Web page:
Shimogawa T, Morioka T, Sayama T, et al. The initial use of arterial spin labeling perfusion and diffusion-weighted magnetic resonance images in the diagnosis of nonconvulsive partial status epileptics. Epilepsy Res. 2017;129:162173.

    • Crossref
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    • Export Citation
  • 3

    Deibler AR, Pollock JM, Kraft RA, Tan H, Burdette JH, Maldjian JA. Arterial spin-labeling in routine clinical practice, part 1: technique and artifacts. AJNR Am J Neuroradiol. 2008;29(7):12281234.

    • Crossref
    • PubMed
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  • 4

    Deibler AR, Pollock JM, Kraft RA, Tan H, Burdette JH, Maldjian JA. Arterial spin-labeling in routine clinical practice, part 2: hypoperfusion patterns. AJNR Am J Neuroradiol. 2008;29(7):12351241.

    • Crossref
    • PubMed
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  • 5

    Deibler AR, Pollock JM, Kraft RA, Tan H, Burdette JH, Maldjian JA. Arterial spin-labeling in routine clinical practice, part 3: hyperperfusion patterns. AJNR Am J Neuroradiol. 2008;29(8):14281435.

    • Crossref
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  • 6

    Yasargil MG. Pathological considerations. In: Microneurosurgery IIIA. AVM of the Brain, History, Embryology, Pathological Considerations, Hemodynamics, Diagnostic Studies, Microsurgical Anatomy. Thieme; 1987:8591.

    • Search Google Scholar
    • Export Citation
  • 7

    Stiver SI, Ogilvy CS. Micro-arteriovenous malformations: significant hemorrhage from small arteriovenous shunts. Neurosurgery. 2000;46(4):811819.

  • 8

    Alén JF, Lagares A, Paredes I, et al. Cerebral microarteriovenous malformations: a series of 28 cases. J Neurosurg. 2013;119(3):594602.

  • 9

    Le TT, Fischbein NJ, André JB, Wijman C, Rosenberg J, Zaharchuk G. Identification of venous signal on arterial spin labeling improves diagnosis of dural arteriovenous fistulas and small arteriovenous malformations. AJNR Am J Neuroradiol. 2012;33(1):6168.

    • Crossref
    • PubMed
    • Search Google Scholar
    • Export Citation
  • 10

    Hino A, Fujimoto M, Yamaki T, Iwamoto Y, Katsumori T. Value of repeat angiography in patients with spontaneous subcortical hemorrhage. Stroke. 1998;29(12):25172521.

    • Crossref
    • PubMed
    • Search Google Scholar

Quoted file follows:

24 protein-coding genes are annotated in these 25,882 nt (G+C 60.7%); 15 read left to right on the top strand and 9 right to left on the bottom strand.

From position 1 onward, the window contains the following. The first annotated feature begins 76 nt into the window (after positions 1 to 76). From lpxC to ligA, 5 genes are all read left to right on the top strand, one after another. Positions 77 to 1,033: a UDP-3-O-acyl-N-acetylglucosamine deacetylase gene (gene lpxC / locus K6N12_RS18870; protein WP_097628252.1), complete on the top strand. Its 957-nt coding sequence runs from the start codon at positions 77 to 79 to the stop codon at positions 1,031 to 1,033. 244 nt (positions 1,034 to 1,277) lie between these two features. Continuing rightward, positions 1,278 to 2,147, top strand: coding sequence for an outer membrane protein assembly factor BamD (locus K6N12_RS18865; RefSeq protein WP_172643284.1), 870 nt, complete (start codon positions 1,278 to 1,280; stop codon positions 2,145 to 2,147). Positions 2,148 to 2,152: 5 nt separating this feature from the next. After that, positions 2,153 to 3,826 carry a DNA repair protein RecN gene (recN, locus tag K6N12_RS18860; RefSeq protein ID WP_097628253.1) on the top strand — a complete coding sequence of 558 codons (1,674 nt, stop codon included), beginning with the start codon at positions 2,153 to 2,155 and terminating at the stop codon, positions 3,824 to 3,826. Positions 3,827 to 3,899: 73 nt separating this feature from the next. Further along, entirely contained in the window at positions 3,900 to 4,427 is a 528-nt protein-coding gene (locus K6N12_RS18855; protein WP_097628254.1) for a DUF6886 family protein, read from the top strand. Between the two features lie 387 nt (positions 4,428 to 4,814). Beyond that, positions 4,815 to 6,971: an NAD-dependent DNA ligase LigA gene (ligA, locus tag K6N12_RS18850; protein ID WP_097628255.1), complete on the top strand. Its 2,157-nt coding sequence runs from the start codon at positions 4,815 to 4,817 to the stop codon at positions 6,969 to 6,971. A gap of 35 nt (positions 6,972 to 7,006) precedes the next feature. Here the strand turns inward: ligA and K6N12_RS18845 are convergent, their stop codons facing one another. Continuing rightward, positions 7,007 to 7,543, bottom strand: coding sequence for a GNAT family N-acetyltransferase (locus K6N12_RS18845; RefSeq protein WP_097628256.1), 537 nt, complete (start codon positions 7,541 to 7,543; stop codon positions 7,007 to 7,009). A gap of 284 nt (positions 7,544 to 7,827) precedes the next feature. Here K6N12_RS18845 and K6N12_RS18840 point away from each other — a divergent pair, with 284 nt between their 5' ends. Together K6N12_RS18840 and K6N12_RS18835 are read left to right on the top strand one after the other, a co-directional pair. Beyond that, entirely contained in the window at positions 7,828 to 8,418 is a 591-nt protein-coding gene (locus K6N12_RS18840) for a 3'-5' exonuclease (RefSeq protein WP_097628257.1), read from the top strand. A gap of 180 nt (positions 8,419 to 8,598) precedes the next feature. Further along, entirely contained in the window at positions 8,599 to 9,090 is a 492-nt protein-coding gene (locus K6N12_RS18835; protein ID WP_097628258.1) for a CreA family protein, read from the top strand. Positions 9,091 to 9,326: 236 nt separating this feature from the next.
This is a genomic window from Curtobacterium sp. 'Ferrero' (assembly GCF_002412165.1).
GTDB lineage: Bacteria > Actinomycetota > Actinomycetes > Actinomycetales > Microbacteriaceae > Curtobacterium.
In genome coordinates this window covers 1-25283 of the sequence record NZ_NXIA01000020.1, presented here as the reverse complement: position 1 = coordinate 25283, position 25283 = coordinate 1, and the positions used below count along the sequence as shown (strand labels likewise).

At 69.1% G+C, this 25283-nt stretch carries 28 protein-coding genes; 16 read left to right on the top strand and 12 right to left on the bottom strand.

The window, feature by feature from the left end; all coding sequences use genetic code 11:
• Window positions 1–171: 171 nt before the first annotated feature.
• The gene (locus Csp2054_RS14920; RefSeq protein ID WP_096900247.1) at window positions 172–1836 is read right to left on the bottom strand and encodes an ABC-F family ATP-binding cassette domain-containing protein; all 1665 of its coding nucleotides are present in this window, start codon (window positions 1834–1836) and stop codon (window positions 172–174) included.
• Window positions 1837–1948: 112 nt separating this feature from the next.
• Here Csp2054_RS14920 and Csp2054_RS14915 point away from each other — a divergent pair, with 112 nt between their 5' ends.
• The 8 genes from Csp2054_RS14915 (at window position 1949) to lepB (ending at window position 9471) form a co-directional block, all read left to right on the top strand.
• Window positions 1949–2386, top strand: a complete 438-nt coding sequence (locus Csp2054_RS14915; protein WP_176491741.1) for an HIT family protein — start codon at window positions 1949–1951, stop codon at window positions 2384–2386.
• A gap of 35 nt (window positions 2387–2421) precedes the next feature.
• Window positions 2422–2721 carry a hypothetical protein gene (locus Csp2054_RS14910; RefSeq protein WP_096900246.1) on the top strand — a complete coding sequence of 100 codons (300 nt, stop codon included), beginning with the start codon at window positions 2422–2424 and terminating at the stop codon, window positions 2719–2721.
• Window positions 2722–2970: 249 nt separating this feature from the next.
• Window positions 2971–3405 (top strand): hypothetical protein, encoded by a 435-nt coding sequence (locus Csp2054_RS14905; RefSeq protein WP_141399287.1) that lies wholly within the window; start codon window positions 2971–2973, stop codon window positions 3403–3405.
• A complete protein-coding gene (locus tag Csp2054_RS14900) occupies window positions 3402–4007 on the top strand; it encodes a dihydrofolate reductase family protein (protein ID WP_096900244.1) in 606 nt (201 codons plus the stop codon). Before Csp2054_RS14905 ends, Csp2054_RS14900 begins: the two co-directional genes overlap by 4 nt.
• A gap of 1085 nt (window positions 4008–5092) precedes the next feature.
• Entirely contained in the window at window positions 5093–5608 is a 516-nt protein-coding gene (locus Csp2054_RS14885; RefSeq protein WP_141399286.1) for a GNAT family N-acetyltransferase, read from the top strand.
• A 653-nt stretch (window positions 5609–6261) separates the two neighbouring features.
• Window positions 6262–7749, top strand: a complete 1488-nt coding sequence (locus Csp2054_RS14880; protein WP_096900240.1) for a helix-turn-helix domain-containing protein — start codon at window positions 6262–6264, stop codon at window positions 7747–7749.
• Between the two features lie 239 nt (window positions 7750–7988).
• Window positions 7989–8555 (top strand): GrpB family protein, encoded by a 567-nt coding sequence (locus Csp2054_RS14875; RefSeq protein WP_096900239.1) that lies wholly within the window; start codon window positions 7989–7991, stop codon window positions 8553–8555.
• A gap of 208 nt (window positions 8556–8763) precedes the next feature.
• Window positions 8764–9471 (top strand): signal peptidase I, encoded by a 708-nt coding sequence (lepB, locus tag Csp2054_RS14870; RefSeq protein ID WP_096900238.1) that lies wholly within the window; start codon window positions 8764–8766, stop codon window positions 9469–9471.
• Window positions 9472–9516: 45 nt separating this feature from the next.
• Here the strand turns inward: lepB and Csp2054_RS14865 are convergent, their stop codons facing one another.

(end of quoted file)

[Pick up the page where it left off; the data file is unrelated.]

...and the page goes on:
• Export Citation
  • 11

    Ogilvy CS, Heros RC, Ojemann RG, New PF. Angiographically occult arteriovenous malformations. J Neurosurg. 1988;69(3):350355.

  • 12

    Willinsky R, TerBrugge K, Montanera W, Wallace C, Aggarwal S. Micro-arteriovenous malformations of the brain: superselective angiography in diagnosis and treatment. AJNR Am J Neuroradiol. 1992;13(1):325330.

    • PubMed
    • Search Google Scholar
    • Export Citation
  • 13

    Warren DJ, Hoggard N, Walton L, et al. Cerebral arteriovenous malformations: comparison of novel magnetic resonance angiographic techniques and conventional catheter angiography. Neurosurgery. 2001;48(5):973983.

    • PubMed
    • Search Google Scholar
    • Export Citation
  • 14

    Telischak NA, Detre JA, Zaharchuk G. Arterial spin labeling MRI: clinical applications in the brain. J Magn Reson Imaging. 2015;41(5):11651180.

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    Zaharchuk G. Arterial spin-labeled perfusion imaging in acute ischemic stroke. Stroke. 2014;45(4):12021207.

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    Hodel J, Leclerc X, Kalsoum E, et al. Intracranial arteriovenous shunting: detection with arterial spin-labeling and susceptibility-weighted imaging combined. AJNR Am J Neuroradiol. 2017;38(1):7176.

    • Crossref
    • PubMed
    • Search Google Scholar
    • Export Citation
  • 17

    Wolf RL, Wang J, Detre JA, Zager EL, Hurst RW. Arteriovenous shunt visualization in arteriovenous malformations with arterial spin-labeling MR imaging. AJNR Am J Neuroradiol. 2008;29(4):681687.

    • Crossref
    • PubMed
    • Search Google Scholar
    • Export Citation
  • 18

    Heit JJ, Thakur NH, Iv M, et al. Arterial-spin labeling MRI identifies residual cerebral arteriovenous malformation following stereotactic radiosurgery treatment. J Neuroradiol. 2020;47(1):1319.

    • Crossref
    • PubMed
    • Search Google Scholar
    • Export Citation
  • 19

    Kulanthaivelu K, Peer S, Biswas S, et al. “Trapped labelled spins”-related signal on arterial spin labelling in the assessment of flow-diverted aneurysms: preliminary experience. Neuroradiology. Published online June 14, 2021. doi: 10.1007/s00234-021-02721-y.

    • PubMed
    • Search Google Scholar
    • Export Citation
  • 20

    Hademenos GJ, Massoud TF. Risk of intracranial arteriovenous malformation rupture due to venous drainage impairment. A theoretical analysis. Stroke. 1996;27(6):10721083.

    • Crossref
    • PubMed
    • Search Google Scholar
    • Export Citation
  • View in gallery

    A: CT on admission showing the left parietal hemorrhage. B and C: T2WI (B) and TOF-MRA (C) on admission showing no abnormal vascular structure within the hematoma. D: T2WI 23 days after the hemorrhage showing a hematoma with an adjacent small low-intensity lesion (arrow). E: TOF-MRA showing slight high intensity signals at the site of a T2 low-intensity lesion (arrow). F: ASL showing clear high signal at the site of a T2 low-intensity lesion (arrow). G: Digital subtraction angiography (left, arterial phase; middle, venous phase; right, late venous phase) showing the nidus in the arterial phase (arrowhead) and the pooled contrast media within the nidus and part of the drainage system until the late venous phase (double arrowhead). H: Three-dimensional (3D) angiography (left) and a fusion image of the 3D angiography and the ASL images (right) showing the spatial correspondence of the site of the nidus and the ASL high intensity.